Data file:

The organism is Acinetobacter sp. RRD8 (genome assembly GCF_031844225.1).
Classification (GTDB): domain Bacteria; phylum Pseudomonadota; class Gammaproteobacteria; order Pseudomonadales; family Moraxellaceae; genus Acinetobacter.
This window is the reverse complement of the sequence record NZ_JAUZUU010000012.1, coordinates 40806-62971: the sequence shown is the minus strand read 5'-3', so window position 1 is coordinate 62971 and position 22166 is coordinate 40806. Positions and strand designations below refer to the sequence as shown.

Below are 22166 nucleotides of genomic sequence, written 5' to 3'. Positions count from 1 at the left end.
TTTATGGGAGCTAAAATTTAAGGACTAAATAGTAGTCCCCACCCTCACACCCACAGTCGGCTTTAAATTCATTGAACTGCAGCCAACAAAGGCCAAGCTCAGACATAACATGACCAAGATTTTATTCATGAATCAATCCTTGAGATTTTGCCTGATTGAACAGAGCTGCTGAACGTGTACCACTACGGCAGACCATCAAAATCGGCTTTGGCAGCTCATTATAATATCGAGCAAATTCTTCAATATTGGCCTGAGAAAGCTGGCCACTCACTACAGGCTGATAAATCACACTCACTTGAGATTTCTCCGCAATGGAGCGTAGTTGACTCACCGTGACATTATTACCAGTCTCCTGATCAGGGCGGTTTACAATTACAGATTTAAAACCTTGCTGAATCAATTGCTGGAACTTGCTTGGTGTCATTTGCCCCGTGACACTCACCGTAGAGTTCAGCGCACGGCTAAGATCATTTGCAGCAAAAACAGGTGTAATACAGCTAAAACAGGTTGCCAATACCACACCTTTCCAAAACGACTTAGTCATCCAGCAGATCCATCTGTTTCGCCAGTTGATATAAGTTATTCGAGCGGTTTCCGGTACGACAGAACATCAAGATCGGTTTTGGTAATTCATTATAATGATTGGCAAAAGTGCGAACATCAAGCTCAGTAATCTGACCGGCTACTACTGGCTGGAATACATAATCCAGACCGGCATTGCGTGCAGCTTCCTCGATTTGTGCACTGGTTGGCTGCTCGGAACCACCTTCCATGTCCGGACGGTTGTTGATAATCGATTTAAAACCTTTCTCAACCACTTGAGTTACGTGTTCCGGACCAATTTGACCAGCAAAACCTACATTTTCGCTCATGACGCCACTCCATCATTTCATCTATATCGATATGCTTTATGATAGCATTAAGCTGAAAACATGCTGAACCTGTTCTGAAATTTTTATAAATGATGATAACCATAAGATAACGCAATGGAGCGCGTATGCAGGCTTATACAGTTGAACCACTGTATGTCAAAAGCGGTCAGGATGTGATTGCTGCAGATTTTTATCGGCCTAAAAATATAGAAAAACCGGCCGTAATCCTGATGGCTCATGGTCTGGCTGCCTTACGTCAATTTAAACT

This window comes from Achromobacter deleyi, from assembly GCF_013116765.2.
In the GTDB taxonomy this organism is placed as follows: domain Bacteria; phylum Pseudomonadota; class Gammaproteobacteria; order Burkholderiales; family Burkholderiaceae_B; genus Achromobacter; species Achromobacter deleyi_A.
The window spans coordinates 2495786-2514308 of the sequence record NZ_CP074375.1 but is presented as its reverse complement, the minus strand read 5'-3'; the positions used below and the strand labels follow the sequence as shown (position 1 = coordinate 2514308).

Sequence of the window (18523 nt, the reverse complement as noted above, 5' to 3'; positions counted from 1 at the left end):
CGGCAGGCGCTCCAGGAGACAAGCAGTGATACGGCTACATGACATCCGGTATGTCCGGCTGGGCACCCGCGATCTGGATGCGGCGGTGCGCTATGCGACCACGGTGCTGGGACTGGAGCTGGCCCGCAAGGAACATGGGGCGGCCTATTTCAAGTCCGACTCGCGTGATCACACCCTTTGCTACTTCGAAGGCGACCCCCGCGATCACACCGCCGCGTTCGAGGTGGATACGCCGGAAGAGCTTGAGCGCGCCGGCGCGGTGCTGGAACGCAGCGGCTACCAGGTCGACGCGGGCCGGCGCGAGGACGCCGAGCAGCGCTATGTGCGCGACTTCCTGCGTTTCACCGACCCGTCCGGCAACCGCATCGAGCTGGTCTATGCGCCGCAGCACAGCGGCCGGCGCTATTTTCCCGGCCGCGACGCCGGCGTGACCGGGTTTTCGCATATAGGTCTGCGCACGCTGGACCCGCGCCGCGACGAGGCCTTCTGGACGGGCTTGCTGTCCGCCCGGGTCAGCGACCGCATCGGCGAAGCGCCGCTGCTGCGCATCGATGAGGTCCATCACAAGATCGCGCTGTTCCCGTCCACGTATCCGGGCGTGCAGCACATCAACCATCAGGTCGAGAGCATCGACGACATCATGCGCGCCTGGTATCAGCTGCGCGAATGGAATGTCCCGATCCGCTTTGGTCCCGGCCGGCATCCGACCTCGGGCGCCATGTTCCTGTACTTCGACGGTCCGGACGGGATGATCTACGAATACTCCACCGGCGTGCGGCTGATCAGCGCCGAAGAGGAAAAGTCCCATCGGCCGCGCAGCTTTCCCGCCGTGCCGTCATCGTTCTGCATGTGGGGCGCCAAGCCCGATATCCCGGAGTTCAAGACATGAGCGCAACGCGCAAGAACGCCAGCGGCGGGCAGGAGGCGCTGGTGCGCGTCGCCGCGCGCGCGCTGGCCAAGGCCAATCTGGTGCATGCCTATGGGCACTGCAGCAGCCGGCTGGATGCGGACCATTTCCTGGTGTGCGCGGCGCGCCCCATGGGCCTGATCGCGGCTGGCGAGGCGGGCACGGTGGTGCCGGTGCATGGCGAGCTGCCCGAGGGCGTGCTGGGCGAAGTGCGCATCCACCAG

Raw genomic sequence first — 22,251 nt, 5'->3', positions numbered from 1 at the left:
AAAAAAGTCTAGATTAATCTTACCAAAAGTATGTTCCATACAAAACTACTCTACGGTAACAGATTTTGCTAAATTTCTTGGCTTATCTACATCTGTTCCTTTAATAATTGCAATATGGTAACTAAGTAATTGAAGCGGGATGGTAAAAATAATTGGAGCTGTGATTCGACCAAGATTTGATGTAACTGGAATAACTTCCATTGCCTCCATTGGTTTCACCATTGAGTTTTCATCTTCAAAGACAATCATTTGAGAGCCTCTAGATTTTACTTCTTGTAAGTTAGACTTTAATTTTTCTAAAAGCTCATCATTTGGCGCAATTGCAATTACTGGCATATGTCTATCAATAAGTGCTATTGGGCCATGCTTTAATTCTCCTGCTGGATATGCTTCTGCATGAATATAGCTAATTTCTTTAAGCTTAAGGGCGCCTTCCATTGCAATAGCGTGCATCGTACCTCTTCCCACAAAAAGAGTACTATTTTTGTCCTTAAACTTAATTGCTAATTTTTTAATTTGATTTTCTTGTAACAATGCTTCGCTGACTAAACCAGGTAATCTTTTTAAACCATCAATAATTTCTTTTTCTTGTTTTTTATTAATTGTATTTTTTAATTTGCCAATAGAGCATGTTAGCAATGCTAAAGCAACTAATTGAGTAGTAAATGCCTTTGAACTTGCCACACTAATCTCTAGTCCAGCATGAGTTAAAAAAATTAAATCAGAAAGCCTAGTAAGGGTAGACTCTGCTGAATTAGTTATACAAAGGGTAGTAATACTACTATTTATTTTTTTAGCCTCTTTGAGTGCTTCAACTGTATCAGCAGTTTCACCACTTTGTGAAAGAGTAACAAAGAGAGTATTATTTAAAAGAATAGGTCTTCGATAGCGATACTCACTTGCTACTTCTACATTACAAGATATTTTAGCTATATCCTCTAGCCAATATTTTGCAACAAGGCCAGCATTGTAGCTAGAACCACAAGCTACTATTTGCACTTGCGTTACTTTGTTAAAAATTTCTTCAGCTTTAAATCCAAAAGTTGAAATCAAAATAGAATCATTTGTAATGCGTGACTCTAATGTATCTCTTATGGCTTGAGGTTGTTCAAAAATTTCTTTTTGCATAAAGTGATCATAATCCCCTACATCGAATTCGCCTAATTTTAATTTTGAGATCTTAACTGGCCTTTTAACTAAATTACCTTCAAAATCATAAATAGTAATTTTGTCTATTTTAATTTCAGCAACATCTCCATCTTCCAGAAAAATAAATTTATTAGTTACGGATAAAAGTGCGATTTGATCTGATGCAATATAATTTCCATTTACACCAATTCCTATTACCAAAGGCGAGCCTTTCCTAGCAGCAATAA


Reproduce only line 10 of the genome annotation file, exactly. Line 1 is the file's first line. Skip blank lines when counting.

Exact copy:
CGGCAGGCGCTCCAGGAGACAAGCAGTGATACGGCTACATGACATCCGGTATGTCCGGCTGGGCACCCGCGATCTGGATGCGGCGGTGCGCTATGCGACCACGGTGCTGGGACTGGAGCTGGCCCGCAAGGAACATGGGGCGGCCTATTTCAAGTCCGACTCGCGTGATCACACCCTTTGCTACTTCGAAGGCGACCCCCGCGATCACACCGCCGCGTTCGAGGTGGATACGCCGGAAGAGCTTGAGCGCGCCGGCGCGGTGCTGGAACGCAGCGGCTACCAGGTCGACGCGGGCCGGCGCGAGGACGCCGAGCAGCGCTATGTGCGCGACTTCCTGCGTTTCACCGACCCGTCCGGCAACCGCATCGAGCTGGTCTATGCGCCGCAGCACAGCGGCCGGCGCTATTTTCCCGGCCGCGACGCCGGCGTGACCGGGTTTTCGCATATAGGTCTGCGCACGCTGGACCCGCGCCGCGACGAGGCCTTCTGGACGGGCTTGCTGTCCGCCCGGGTCAGCGACCGCATCGGCGAAGCGCCGCTGCTGCGCATCGATGAGGTCCATCACAAGATCGCGCTGTTCCCGTCCACGTATCCGGGCGTGCAGCACATCAACCATCAGGTCGAGAGCATCGACGACATCATGCGCGCCTGGTATCAGCTGCGCGAATGGAATGTCCCGATCCGCTTTGGTCCCGGCCGGCATCCGACCTCGGGCGCCATGTTCCTGTACTTCGACGGTCCGGACGGGATGATCTACGAATACTCCACCGGCGTGCGGCTGATCAGCGCCGAAGAGGAAAAGTCCCATCGGCCGCGCAGCTTTCCCGCCGTGCCGTCATCGTTCTGCATGTGGGGCGCCAAGCCCGATATCCCGGAGTTCAAGACATGAGCGCAACGCGCAAGAACGCCAGCGGCGGGCAGGAGGCGCTGGTGCGCGTCGCCGCGCGCGCGCTGGCCAAGGCCAATCTGGTGCATGCCTATGGGCACTGCAGCAGCCGGCTGGATGCGGACCATTTCCTGGTGTGCGCGGCGCGCCCCATGGGCCTGATCGCGGCTGGCGAGGCGGGCACGGTGGTGCCGGTGCATGGCGAGCTGCCCGAGGGCGTGCTGGGCGAAGTGCGCATCCACCAG